Project title: Religion and Hate Victimization among Youth: Contexts, Consequences and Adaptive Strategies.
Religion remains a source of meaning for billions of people in today’s world. For many, religion is a crucial part of their identity, which sets the guidelines for their way of living, form of communicating, their dress code and behaviour. Being a member of a religious group can be a source of protection as well as a source of risk, depending on the level of prejudices against the group. The connection of religion to youth crime victimisation therefore addresses the need to study the matter. This project examines how religious affiliation and beliefs are linked to crime victimisation among young people while focusing on victimisation risks in different places, national/international contexts, as well as online/ offline spheres. The possible consequences of religion-based victimisation in terms of revenge will be also examined. Additionally, it will be explored how religious youth navigate in social environments, including the social media, to avoid risky situations, hate-based attacks, and crime victimisation. The role of externally visible cues in triggering hate-motivated attacks against religious identities will be studied as well. Furthermore, the impacts of the religious neighbourhood on religious-based youth victimisation as well as religious disaffiliation as a possible risk factor will be explored.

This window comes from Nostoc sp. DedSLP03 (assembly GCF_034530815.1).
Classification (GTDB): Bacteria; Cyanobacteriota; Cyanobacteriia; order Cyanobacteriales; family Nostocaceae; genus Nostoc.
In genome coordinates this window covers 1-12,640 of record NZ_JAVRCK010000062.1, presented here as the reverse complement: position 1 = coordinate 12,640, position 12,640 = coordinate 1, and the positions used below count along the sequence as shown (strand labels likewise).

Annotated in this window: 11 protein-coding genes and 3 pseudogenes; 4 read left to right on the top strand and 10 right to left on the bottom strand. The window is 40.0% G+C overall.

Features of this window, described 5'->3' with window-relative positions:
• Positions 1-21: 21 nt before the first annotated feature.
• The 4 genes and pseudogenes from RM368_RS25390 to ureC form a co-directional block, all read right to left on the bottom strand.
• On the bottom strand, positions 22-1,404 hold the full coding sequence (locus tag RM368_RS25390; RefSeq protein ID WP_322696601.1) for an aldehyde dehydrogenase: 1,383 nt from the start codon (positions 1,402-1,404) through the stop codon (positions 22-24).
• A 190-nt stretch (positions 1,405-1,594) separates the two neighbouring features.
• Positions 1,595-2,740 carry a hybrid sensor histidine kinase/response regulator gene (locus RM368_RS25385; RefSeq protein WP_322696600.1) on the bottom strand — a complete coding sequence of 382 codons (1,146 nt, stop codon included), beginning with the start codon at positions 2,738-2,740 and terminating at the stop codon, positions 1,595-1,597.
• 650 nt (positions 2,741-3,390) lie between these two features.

Sophie Litvak is a PhD candidate at the university of Helsinki, Finland. She obtained her master’s degree in international Criminology from the university of Hamburg, Germany. In her master’s thesis, she examined via an online factorial survey the intention of individuals to break a rule when presented with the opportunity. The results of this paper were later presented in the European Society of Criminology conference. During her masters, Sophie worked in an experimental lab for economic experiments, where she took the role of the laboratory assistant and later on, as the examiner. Throughout her masters, Sophie also worked as a research assistant at the faculty of Criminology, focusing on counterterrorism politics, situational awareness and material translation. She holds a BA in Sociology and Law from the University of Hamburg, Germany. Sophie is honoured and excited to be a part of a Network that aims to understand and combat the spread of hate across Europe.